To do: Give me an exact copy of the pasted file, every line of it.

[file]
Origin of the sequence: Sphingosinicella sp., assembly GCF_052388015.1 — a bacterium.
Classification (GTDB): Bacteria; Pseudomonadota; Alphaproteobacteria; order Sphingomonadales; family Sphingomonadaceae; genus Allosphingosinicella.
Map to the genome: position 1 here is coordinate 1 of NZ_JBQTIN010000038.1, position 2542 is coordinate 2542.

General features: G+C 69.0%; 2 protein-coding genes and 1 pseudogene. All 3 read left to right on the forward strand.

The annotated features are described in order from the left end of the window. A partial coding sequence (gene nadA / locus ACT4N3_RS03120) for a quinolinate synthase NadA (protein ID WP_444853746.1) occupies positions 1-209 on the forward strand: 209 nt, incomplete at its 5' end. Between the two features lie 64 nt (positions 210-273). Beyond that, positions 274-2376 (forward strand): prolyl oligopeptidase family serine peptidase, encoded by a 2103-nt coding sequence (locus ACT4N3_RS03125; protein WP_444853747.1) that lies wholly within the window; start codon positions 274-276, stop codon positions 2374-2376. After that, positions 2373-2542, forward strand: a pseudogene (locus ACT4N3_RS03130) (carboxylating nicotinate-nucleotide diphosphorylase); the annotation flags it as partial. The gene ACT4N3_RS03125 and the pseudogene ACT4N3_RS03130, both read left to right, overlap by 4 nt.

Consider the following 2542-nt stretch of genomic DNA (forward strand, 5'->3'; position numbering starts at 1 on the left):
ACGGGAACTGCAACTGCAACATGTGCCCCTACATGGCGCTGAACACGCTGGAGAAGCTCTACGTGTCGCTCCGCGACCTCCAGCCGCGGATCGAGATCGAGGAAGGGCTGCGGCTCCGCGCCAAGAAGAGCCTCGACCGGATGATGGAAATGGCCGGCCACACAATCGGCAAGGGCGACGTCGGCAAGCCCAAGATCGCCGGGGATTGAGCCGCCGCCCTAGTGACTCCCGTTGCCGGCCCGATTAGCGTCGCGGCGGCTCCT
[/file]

Origin of the sequence: Sphingosinicella sp., assembly GCF_052388015.1 — a bacterium.
Classification (GTDB): Bacteria; Pseudomonadota; Alphaproteobacteria; order Sphingomonadales; family Sphingomonadaceae; genus Allosphingosinicella.
Map to the genome: position 1 here is coordinate 1 of NZ_JBQTIN010000038.1, position 2542 is coordinate 2542.

General features: G+C 69.0%; 2 protein-coding genes and 1 pseudogene. All 3 read left to right on the forward strand.

The annotated features are described in order from the left end of the window. A partial coding sequence (gene nadA / locus ACT4N3_RS03120) for a quinolinate synthase NadA (protein ID WP_444853746.1) occupies positions 1-209 on the forward strand: 209 nt, incomplete at its 5' end. Between the two features lie 64 nt (positions 210-273). Beyond that, positions 274-2376 (forward strand): prolyl oligopeptidase family serine peptidase, encoded by a 2103-nt coding sequence (locus ACT4N3_RS03125; protein WP_444853747.1) that lies wholly within the window; start codon positions 274-276, stop codon positions 2374-2376. After that, positions 2373-2542, forward strand: a pseudogene (locus ACT4N3_RS03130) (carboxylating nicotinate-nucleotide diphosphorylase); the annotation flags it as partial. The gene ACT4N3_RS03125 and the pseudogene ACT4N3_RS03130, both read left to right, overlap by 4 nt.

Consider the following 2542-nt stretch of genomic DNA (forward strand, 5'->3'; position numbering starts at 1 on the left):
ACGGGAACTGCAACTGCAACATGTGCCCCTACATGGCGCTGAACACGCTGGAGAAGCTCTACGTGTCGCTCCGCGACCTCCAGCCGCGGATCGAGATCGAGGAAGGGCTGCGGCTCCGCGCCAAGAAGAGCCTCGACCGGATGATGGAAATGGCCGGCCACACAATCGGCAAGGGCGACGTCGGCAAGCCCAAGATCGCCGGGGATTGAGCCGCCGCCCTAGTGACTCCCGTTGCCGGCCCGATTAGCGTCGCGGCGGCTCCT